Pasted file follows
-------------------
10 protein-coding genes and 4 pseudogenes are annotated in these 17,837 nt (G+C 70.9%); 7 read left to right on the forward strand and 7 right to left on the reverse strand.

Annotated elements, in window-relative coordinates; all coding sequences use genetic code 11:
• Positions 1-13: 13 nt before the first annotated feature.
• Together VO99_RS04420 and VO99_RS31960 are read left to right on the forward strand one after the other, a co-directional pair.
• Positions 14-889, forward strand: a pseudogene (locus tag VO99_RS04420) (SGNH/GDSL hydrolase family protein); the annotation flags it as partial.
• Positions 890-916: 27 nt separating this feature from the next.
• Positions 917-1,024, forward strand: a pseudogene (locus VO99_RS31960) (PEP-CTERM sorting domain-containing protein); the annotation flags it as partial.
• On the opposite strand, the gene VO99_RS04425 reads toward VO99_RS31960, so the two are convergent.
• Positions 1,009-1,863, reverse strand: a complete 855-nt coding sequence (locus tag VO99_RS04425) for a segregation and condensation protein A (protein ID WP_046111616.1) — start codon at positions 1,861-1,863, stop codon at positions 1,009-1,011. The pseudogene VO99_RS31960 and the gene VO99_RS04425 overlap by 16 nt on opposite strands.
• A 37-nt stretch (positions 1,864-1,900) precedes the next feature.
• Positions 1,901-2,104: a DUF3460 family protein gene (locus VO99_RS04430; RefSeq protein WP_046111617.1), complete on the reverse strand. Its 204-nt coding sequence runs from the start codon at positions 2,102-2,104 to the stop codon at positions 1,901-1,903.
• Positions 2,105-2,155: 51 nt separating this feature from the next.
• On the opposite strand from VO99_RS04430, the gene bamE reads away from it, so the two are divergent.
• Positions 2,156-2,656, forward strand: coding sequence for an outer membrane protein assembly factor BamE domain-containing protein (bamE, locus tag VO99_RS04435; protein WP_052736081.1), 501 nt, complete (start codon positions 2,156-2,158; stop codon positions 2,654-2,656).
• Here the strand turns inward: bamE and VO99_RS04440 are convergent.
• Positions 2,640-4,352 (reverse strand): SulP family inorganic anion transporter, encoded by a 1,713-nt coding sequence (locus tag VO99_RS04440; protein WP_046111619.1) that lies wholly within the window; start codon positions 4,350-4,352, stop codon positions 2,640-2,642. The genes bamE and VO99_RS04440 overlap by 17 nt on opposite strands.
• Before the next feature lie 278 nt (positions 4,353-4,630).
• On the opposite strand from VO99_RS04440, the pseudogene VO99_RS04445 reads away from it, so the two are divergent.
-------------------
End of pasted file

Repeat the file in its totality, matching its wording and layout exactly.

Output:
10 protein-coding genes and 4 pseudogenes are annotated in these 17,837 nt (G+C 70.9%); 7 read left to right on the forward strand and 7 right to left on the reverse strand.

Annotated elements, in window-relative coordinates; all coding sequences use genetic code 11:
• Positions 1-13: 13 nt before the first annotated feature.
• Together VO99_RS04420 and VO99_RS31960 are read left to right on the forward strand one after the other, a co-directional pair.
• Positions 14-889, forward strand: a pseudogene (locus tag VO99_RS04420) (SGNH/GDSL hydrolase family protein); the annotation flags it as partial.
• Positions 890-916: 27 nt separating this feature from the next.
• Positions 917-1,024, forward strand: a pseudogene (locus VO99_RS31960) (PEP-CTERM sorting domain-containing protein); the annotation flags it as partial.
• On the opposite strand, the gene VO99_RS04425 reads toward VO99_RS31960, so the two are convergent.
• Positions 1,009-1,863, reverse strand: a complete 855-nt coding sequence (locus tag VO99_RS04425) for a segregation and condensation protein A (protein ID WP_046111616.1) — start codon at positions 1,861-1,863, stop codon at positions 1,009-1,011. The pseudogene VO99_RS31960 and the gene VO99_RS04425 overlap by 16 nt on opposite strands.
• A 37-nt stretch (positions 1,864-1,900) precedes the next feature.
• Positions 1,901-2,104: a DUF3460 family protein gene (locus VO99_RS04430; RefSeq protein WP_046111617.1), complete on the reverse strand. Its 204-nt coding sequence runs from the start codon at positions 2,102-2,104 to the stop codon at positions 1,901-1,903.
• Positions 2,105-2,155: 51 nt separating this feature from the next.
• On the opposite strand from VO99_RS04430, the gene bamE reads away from it, so the two are divergent.
• Positions 2,156-2,656, forward strand: coding sequence for an outer membrane protein assembly factor BamE domain-containing protein (bamE, locus tag VO99_RS04435; protein WP_052736081.1), 501 nt, complete (start codon positions 2,156-2,158; stop codon positions 2,654-2,656).
• Here the strand turns inward: bamE and VO99_RS04440 are convergent.
• Positions 2,640-4,352 (reverse strand): SulP family inorganic anion transporter, encoded by a 1,713-nt coding sequence (locus tag VO99_RS04440; protein WP_046111619.1) that lies wholly within the window; start codon positions 4,350-4,352, stop codon positions 2,640-2,642. The genes bamE and VO99_RS04440 overlap by 17 nt on opposite strands.
• Before the next feature lie 278 nt (positions 4,353-4,630).
• On the opposite strand from VO99_RS04440, the pseudogene VO99_RS04445 reads away from it, so the two are divergent.